Protest Over Deportations

Published by RFA, 21 December 2009

HONG KONG—China is defending its deportation of 20 ethnic minority Uyghurs who had fled to Cambodia in the wake of deadly ethnic rioting, as the United States voices “deep concern” over the move.

The ethnic Uyghurs sought asylum in Cambodia following deadly ethnic riots this summer in China’s far western region of Xinjiang. China says they are suspected criminals.

They were deported back to China on Saturday despite international protests and fears that they could face trial, torture, and execution in China.

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The Long Arm of China: Why were members of China’s Uighur minority group recently deported from Cambodia?

Published By The Wall Street Journal, 21 December 2009

 On Saturday night under cover of darkness, a special Chinese plane departed from the military section of the Phnom Penh airport carrying 20 Uighur asylum seekers. For this group of men, women and children, this was the end of their failed effort to seek freedom from the Chinese regime.

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Cambodia sends 20 Uighur asylum seekers back to China

Originally Published by BBC, 19 December 2009

The United Nations refugee agency strongly condemned the deportation, saying Cambodia had committed a grave breach of international refugee law.

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Uyghurs Facing Midnight Extradition

Published by UNPO, 18 December 2009


UNPO is deeply concerned for the welfare of 20 Uyghurs as news emerges that they will be returned to China in the early hours of Saturday morning ahead of a visit to Phenh Penh by Chinese Vice-President, Xi Jinping.

wenty-two Uyghurs arrived in Cambodia in recent weeks and have claimed asylum on the basis that they face harsh treatment in China following accusations of an involvement in violent protests on July 5th earlier this year (2009).  The charges against them remain unknown.

The Chinese authorities have used the unrest as a smokescreen to increase the use of oppressive policies against the Uyghurs and unwarrantedly label them as criminals. Thousands of Uyghurs have been detained, regardless of their involvement in the demonstrations and ensuing turbulence and the human rights of imprisoned Uyghurs are harshly violated.

Over the past few months, news has surfaced of death sentences being imposed by Chinese authorities on at least 20 of the Uyghurs in custody, 9 of whom were executed in November 2009 to international condemnation (For example European Parliament Resolution Dated 26 November 2009). The trials have been shrouded in secrecy and have been carried out in a hasty fashion. Uyghurs were denied their right to a lawyer and no independent observers were permitted to the trials.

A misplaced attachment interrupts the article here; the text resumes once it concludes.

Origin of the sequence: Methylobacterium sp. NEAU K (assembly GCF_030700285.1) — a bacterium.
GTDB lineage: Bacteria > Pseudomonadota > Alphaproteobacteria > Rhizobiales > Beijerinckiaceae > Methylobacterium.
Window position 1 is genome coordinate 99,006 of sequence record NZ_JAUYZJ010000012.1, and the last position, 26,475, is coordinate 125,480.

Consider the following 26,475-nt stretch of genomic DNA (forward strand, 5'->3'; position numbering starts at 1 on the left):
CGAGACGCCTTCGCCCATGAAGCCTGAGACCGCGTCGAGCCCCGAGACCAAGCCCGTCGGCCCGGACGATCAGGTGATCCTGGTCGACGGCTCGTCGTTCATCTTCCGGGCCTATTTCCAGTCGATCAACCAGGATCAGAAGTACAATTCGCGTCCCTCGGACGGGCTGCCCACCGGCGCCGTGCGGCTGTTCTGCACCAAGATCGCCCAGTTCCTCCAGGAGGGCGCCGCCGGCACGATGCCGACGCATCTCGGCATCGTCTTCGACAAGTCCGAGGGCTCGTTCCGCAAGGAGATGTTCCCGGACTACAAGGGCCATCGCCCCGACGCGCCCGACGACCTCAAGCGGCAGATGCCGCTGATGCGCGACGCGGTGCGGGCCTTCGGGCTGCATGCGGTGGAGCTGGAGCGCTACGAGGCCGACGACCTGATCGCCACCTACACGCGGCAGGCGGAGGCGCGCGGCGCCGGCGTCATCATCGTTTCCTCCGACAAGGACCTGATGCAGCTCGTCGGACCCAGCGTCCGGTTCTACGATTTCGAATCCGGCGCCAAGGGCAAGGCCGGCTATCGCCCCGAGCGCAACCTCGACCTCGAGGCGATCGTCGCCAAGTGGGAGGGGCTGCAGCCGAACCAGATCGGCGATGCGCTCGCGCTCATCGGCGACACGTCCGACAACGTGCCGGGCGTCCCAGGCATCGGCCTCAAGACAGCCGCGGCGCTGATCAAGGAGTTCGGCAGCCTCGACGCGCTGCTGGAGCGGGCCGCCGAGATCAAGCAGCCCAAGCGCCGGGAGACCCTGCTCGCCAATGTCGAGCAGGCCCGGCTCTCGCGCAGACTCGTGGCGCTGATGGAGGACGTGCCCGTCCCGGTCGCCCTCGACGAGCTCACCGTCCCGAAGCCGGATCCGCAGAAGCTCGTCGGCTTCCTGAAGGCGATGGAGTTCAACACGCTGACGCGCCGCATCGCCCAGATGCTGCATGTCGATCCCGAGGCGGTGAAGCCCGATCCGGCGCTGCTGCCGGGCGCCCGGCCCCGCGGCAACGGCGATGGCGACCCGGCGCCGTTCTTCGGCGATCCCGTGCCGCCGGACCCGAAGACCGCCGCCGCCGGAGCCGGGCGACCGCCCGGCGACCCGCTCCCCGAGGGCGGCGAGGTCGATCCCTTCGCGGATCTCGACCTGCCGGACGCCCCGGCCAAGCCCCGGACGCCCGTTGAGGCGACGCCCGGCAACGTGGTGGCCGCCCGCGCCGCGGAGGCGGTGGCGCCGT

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CAMBODIA: Pressure grows over Uyghur asylum seekers

PHNOM PENH, 17 December 2009 (IRIN) – Cambodia is facing mounting pressure over the fate of 22 Uyghurs who fled China to avoid prosecution for their alleged involvement in violent protests earlier this year.

Aided by an underground network of Christian missionaries, the group covertly crossed China’s southern border into Vietnam and then Cambodia in recent weeks, according to the Uyghur American Association (UAA), a US-based advocacy group.

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Rebiya Kadeer Ends European Tour with a Productive Visit to the Netherlands

UNPO news / Tuesday, 15 December 2009

During a one-day visit to The Netherlands, Ms Kadeer discussed the Chinese suppression of the Uyghur people with human rights organizations, Dutch Members of Parliament, the press and academic experts.

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World Uyghur Congress reopened its Japanese language website

Published by WUC, 16.12.2009

World Uyghur Congress reopened its Japanese language website

World Uyghur Congress reopened its Japanese language website

Today, the World Uyghur Congress (WUC) reopened its Japanese language website after several days of reconstruction.

With its new look and design, this new website provides Japanese viewers with more information on Uyghur people and the current issues in East Turkestan.

You can access it with the following link or simply click on the Japanese flag on the language column which can be found on the upper left corner of the website.

We welcome your visit and suggestions

Thank you for your interest

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Pensioner indicted over China spy scandal

Published by The Local, 15.12.2009

A 61-year-old pensioner has been indicted in Stockholm on charges of spying on behalf of the Chinese government. Charges filed by prosecutor Tomas Lindstrand accuse the Mandarin-speaking Swedish citizen of illegally gathering intelligence on people of Uighur origin living in Sweden.

Intelligence agency Säpo arrested the suspect on June 4th [2009] after a lengthy investigation and surveillance period for allegedly gathering information on Sweden’s 100-strong Uighur community.

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